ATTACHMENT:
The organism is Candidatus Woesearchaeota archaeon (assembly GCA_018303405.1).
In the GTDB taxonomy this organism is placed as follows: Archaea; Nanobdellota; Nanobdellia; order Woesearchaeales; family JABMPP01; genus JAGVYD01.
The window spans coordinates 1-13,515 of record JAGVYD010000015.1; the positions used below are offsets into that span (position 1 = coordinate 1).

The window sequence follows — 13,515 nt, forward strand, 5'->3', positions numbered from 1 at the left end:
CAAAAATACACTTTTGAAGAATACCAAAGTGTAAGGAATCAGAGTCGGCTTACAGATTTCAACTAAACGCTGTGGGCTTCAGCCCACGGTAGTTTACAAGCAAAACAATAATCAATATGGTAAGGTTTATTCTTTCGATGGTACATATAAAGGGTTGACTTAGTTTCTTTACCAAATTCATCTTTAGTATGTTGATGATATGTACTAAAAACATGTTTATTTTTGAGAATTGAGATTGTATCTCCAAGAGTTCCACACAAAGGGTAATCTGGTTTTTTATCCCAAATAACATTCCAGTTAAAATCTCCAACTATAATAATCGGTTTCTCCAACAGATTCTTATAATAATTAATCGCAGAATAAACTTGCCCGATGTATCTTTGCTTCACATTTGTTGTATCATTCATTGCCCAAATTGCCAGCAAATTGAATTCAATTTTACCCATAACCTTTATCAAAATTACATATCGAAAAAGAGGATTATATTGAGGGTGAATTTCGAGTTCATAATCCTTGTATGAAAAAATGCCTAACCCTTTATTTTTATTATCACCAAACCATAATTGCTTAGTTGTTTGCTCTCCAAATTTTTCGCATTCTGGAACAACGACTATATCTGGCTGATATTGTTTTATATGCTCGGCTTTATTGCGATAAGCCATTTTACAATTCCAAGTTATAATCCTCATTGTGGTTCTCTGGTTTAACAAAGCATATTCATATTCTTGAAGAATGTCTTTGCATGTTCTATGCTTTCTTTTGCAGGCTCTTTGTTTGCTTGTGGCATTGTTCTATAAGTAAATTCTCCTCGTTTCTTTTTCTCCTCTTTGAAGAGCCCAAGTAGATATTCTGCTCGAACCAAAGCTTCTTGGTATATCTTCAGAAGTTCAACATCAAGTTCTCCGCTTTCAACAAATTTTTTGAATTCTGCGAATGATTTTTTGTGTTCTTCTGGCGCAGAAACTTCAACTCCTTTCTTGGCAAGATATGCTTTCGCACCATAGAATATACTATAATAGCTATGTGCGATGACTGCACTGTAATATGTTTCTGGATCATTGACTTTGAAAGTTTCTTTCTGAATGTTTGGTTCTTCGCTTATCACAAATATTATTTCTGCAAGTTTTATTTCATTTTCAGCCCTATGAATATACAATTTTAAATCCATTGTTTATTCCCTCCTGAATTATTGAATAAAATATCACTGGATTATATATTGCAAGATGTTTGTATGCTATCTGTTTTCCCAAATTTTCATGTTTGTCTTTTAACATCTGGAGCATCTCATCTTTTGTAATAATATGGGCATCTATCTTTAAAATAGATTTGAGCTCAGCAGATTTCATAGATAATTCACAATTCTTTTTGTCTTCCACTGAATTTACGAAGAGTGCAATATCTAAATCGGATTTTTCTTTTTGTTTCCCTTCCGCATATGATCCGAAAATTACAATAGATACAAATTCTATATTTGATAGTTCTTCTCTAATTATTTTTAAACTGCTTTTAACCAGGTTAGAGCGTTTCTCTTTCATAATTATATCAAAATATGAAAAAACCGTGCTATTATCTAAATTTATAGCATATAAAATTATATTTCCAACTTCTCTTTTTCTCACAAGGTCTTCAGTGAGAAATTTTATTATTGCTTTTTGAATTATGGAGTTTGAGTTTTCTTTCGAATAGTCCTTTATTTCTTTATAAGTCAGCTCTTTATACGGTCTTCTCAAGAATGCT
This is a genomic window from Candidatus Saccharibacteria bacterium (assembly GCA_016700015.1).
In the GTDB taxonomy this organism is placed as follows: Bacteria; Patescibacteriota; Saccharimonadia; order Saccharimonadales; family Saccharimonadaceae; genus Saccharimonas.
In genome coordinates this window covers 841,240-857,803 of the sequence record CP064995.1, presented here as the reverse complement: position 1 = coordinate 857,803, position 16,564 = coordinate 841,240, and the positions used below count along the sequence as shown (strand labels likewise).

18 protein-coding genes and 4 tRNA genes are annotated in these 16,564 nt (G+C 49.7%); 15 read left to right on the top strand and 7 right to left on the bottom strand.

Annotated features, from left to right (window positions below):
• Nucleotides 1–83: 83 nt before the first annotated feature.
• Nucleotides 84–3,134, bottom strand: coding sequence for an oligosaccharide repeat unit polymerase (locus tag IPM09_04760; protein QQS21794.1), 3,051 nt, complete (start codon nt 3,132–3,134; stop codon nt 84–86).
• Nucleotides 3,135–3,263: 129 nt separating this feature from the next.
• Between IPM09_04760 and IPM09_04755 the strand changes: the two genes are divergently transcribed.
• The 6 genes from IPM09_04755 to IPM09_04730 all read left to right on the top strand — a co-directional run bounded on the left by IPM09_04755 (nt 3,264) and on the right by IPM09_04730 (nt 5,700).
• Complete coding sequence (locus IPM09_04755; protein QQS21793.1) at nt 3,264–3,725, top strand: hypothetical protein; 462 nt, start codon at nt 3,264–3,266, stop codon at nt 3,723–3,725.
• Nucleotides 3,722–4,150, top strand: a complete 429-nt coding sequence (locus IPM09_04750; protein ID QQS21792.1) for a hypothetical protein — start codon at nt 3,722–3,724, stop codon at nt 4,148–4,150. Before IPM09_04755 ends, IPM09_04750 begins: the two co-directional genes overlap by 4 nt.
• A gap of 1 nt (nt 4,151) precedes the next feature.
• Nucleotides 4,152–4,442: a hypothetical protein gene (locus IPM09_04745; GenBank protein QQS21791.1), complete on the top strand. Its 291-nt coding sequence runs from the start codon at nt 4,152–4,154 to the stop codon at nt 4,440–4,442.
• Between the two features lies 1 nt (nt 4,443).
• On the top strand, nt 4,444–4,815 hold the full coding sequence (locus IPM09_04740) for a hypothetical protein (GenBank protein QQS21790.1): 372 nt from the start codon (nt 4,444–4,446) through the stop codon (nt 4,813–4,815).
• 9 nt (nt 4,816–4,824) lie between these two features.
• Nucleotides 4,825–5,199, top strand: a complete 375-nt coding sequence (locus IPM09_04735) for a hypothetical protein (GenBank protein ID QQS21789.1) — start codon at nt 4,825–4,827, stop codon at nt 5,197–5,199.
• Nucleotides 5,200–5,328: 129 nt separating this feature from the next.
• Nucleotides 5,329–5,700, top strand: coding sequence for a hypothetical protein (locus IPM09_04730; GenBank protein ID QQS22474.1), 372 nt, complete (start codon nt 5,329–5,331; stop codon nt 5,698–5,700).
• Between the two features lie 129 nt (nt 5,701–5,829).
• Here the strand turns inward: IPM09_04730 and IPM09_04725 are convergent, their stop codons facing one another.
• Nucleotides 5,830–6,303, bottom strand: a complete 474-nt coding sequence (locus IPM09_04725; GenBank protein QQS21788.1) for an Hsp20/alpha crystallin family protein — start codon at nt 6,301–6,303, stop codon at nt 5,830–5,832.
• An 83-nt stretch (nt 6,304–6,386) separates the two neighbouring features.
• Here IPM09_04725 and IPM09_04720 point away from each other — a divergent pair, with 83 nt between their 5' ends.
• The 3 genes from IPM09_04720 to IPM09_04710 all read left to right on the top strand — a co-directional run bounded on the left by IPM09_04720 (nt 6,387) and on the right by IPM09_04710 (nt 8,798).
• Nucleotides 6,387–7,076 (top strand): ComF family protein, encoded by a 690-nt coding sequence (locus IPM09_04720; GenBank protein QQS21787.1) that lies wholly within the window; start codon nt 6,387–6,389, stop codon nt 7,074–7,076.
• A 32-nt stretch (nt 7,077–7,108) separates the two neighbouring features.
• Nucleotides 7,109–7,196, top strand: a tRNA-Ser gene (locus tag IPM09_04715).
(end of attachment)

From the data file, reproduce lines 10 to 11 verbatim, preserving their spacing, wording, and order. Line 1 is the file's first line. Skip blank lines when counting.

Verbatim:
Annotated features, from left to right (window positions below):
• Nucleotides 1–83: 83 nt before the first annotated feature.